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The search for the spider plant. Different types…

December 31st, 2012 by Jon Leonhardt

Everyone has heard of the spider plant right? The airplane plant? Chlorophytum comosum for all the plant people. Ok right everyone knows what I am talking about. There are many different types of spider plants. So I decided to see how many different varieties were out there. This is what I have found.



Let’s start with the basic all green spider plant
Chlorophytum comosum all green spider plant
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This was actually the hardest to find!  Just because its all green doesn’t make it boring.  It’s got a great color of green and because it’s all green, without variegation, it is actually a healthier plant.  All variegated plants are weaker due to the fact that the white part on the leaf doesn’t produce chlorophyll.




This is Chlorophytum comosum ‘Variegatum’, or common Spider Plant
Variegated Spider Plant Chlorophytum comosum Variegatum
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This is the most popular variety of the spider plant. The leaves have an interesting variegation, kinda streaky. It’s a great houseplant because it’s easy to grow, doesn’t need much care, it’s beautiful and it’s a natural air cleaner.




Below is Chlorophytum comosum ‘Reverse Variegatum’
reverse variegated spider plant Chlorophytum comosum Reverse Variegatum
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Now this one is probably the second most common airplane plant. This one has a green center with white edges. It’s still easy to care for and a good air cleaner, with a more interesting variegation, if you’ve worn tired of the common spider plant.




Chlorophytum laxum “Zebra”
Chlorophytum comosum zebra spider plant

This one looks a lot like Chlorophytum comosum ‘Reverse Variegatum’ but has a yellower edge that eventually turns to a white. I bought it under the name of “Zebra” I find that it seems to stay a little shorter than rest. I like this variety.



I was told that this is called Hawaiian Spider Plant.

Chlorophytum comosum hawaiian spider plant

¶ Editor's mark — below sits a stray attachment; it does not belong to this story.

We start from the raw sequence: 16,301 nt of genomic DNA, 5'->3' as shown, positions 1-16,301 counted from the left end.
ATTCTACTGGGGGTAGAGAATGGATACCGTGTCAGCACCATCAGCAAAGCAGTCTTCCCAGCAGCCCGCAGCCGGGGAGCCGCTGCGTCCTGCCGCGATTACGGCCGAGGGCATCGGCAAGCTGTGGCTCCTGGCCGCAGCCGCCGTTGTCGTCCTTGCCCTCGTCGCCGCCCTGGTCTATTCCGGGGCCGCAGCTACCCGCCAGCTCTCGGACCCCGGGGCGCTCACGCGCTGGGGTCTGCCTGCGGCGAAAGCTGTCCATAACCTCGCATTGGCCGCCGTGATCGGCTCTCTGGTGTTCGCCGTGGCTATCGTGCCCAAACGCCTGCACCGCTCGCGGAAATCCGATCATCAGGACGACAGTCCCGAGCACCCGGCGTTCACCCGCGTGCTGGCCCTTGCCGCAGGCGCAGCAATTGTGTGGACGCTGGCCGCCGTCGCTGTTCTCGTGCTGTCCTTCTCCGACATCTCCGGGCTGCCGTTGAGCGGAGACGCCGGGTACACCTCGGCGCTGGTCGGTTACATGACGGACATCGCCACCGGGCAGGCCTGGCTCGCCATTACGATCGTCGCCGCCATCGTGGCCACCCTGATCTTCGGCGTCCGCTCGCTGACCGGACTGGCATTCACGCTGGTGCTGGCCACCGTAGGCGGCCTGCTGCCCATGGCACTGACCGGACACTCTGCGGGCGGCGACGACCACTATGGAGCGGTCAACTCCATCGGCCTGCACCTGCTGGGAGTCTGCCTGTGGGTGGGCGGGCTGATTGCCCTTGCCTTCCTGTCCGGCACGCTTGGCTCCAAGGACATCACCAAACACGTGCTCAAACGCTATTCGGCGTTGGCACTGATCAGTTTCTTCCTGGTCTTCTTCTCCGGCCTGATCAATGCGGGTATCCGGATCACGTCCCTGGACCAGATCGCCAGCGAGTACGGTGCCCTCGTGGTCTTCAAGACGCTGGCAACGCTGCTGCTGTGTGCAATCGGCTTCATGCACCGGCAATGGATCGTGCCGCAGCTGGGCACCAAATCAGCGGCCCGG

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The coolest part of this plant is that the plant will start out with variegation and finally turn all green again. Then producing the babies, with variegation again.  These if potted will grow into a large plant that is variegated before turning all green again. If the babies are left on the plant they will eventually turn green as well.  So the plant will have various different combinations going on!




Chlorophytum comosum varieties cultivars

All the different types of spider plants prove to be super easy to grow, able to survive what most plants can’t.  There are other varieties out there, but seem harder to purchase.  There is a “Bonnie” which has more curly leaves. But many people say it’s just a stressed plant.

Houseplants are so wonderful for the soul and the mind, especially during the drab winter months. I hope this information helps you start your very own houseplant collection.

houseplant collection







35 Responses to “The search for the spider plant. Different types…”

  1. Grenville Dixon says:

    I once bought a plant which was labelled Chlorophytum comosum ‘Variegatum’. It eventually produced flowers, then seeds.

    I planted the seeds and this resulted in having plants with all green leaves. Does this mean the latter are Chlorophytum comosum?

    • Jon says:

      Correct. Most plants with variegation can only be propagated by cloning, cuttings, and division. Seeds will almost always produce regular green plants, exception being annuals.

  2. C.Wright says:

    Hi, I was searching through your blog and noticed your really cool varietys of spider plants, and I currently have a mature green specimen and a specimen recently identified as ocean.. I wish to make to make an order for 2x plantlets of each variety, as I feel these plants are amongst the greatest indoor plants and would be so exited to own all possible variations. Please email me.

    • Melissa says:

      Hi, C.Wright, I realize this post a few years old, but if you happen to still have your ocean spider I would love to trade some babies with you! I have a hawaiian spider and 4 other varieties. If your interested we can exchange emails.

  3. C.Unger says:

    You’re correct that there is a spider plant cultivar with curled leaves, but curly leaves are genetic, not an environmental condition. I own this plant and have been breeding it with other straight-leafed, variegated cultivars for several years. Both the curliness and variegation are recessive, but I’ve gotten a few offspring with wavy leaves and light variegation after many, many crosses.

    • C.Stewart says:

      Hi! Could you tell me more, or do you know any resources regarding how to breed different cultivars of the spider plant?

  4. Robert Leblanc says: